Sunday, 8 June 2014


Our great author, Stuart Miller-Osborne gets the idea for his articles from many different sources.  Here we have a story which came into being by a visit to Bath.  It is brilliant and I hope you enjoy it as much as I did.

About a year ago I had occasion to visit an exhibition of works by Matthew Smith at the Victoria Art Gallery in Bath. After I had viewed the paintings I found myself at a loose end as I had arranged to meet my son much later that afternoon. As there was no rugger on, I decided to explore the city.

It was not long before I found myself at an outdoor antique fair which is held in a car park next to the River Avon on most Saturday’s. I had visited this fair many times before and had purchased the odd item but on the whole, I found it a little expensive. 

As I was leaving I noticed a battered trunk half hidden under some sacking. Just out of pure curiosity I lifted the sacking to see the labels attached. They were interesting but pretty run of the mill labels of Empire ranging from Southampton to Ceylon. Its initial owner, although well-travelled, remained anonymous.

What did catch my interest however was a fading destination marked in while chalk on the corner of the trunk.


To many people the city of Brazzaville would mean little (apart from the location of the rather odd Guinness advert currently being shown on television). 

But as person interested in African history it meant a lot to me as I had studied the almost forgotten Pierre Savorgnan de Brazza (1852-1905) and was very aware that the capital of the French Congo had been named after him. To this day it retains its name which is evidence of the esteem that this Italian born, French naturalised explorer is held in.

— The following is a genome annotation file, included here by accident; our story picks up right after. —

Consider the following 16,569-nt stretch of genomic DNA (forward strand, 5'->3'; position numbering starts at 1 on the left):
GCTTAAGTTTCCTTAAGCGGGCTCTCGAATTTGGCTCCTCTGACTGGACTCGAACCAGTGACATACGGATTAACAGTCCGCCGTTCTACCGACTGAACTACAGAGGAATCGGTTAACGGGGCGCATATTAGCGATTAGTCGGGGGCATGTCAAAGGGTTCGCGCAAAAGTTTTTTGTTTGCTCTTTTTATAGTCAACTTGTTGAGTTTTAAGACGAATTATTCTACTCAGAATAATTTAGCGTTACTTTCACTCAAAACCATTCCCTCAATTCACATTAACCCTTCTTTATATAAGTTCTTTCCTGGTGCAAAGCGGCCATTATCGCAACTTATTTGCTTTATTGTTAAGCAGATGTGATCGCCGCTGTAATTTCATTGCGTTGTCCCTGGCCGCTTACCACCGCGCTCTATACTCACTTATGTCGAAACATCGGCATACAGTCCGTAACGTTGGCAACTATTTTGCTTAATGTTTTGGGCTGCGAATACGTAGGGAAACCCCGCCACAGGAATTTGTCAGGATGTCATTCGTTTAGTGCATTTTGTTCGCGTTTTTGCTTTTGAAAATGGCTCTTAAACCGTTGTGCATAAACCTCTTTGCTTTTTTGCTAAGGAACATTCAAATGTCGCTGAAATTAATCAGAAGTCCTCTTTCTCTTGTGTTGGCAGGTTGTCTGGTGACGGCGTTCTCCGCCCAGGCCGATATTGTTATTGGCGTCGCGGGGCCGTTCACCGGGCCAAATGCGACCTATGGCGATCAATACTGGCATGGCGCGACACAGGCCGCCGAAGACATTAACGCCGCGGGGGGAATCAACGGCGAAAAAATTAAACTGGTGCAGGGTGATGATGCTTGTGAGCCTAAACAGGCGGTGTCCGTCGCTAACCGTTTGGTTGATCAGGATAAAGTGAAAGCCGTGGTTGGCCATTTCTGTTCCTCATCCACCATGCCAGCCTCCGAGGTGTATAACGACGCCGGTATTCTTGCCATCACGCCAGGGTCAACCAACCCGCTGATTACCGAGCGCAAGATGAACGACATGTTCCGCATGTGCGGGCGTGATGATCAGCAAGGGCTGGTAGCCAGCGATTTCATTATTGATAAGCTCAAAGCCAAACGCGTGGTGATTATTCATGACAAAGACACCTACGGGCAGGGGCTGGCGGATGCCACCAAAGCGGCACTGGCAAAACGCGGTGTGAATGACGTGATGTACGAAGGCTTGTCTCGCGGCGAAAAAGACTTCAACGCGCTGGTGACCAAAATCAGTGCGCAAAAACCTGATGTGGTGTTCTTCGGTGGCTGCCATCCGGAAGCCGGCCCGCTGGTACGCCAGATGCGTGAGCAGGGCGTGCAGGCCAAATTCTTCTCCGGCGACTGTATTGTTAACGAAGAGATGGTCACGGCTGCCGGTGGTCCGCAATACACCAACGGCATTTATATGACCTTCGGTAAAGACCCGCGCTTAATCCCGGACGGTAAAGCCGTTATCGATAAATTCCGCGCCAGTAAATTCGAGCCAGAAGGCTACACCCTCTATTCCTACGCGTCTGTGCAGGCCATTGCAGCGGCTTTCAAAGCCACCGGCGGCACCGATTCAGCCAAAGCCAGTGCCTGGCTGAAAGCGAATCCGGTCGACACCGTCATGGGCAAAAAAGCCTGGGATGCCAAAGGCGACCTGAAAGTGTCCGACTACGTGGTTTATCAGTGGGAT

But who was Pierre De Brazza? I did not discover him immediately when reading about the great African explorers. It was when reading about the much maligned Henry Morton Stanley that I discovered that he had met this rather eccentric Italian. 

What attracted me to Pierre was the account of his manner, totally unique in the explorers of his day. He is recorded as having a charming personality and although European, was able to blend in with ease with the Africans he encountered and was known to walk through the jungle barefoot as his hosts would have done.
Pierre first visited Africa in 1872 when involved in an anti-slavery mission off Gabon. He later visited this country on a different ship and explored a couple of rivers, He proposed further exploration of the Ogooue river and this was funded by some of his friends in high places (he was of noble birth) as well as from his own pocket.

But this is where he differed. A number of explorers were funded by their countries with the aim of securing the lands they discovered. One must remember that the colonial mindset was at its height and most European countries were trying to spread their influence over Africa.

It has been well documented what happened in the Belgium Congo and how unwittingly Henry Morton Stanley became involved in King Leopold’s schemes. As I have noted before, this poor Welshman (who I believe to be the great African explorer) has been tainted by this blood ever since.

Stanley was a pragmatist and realised that if you were being attacked during your travels then it was essential to shoot back. Because of this his trains were heavily armed and again, some isolated incidents helped to blacken his name and this is part of the reason he is not buried in Westminster Abbey.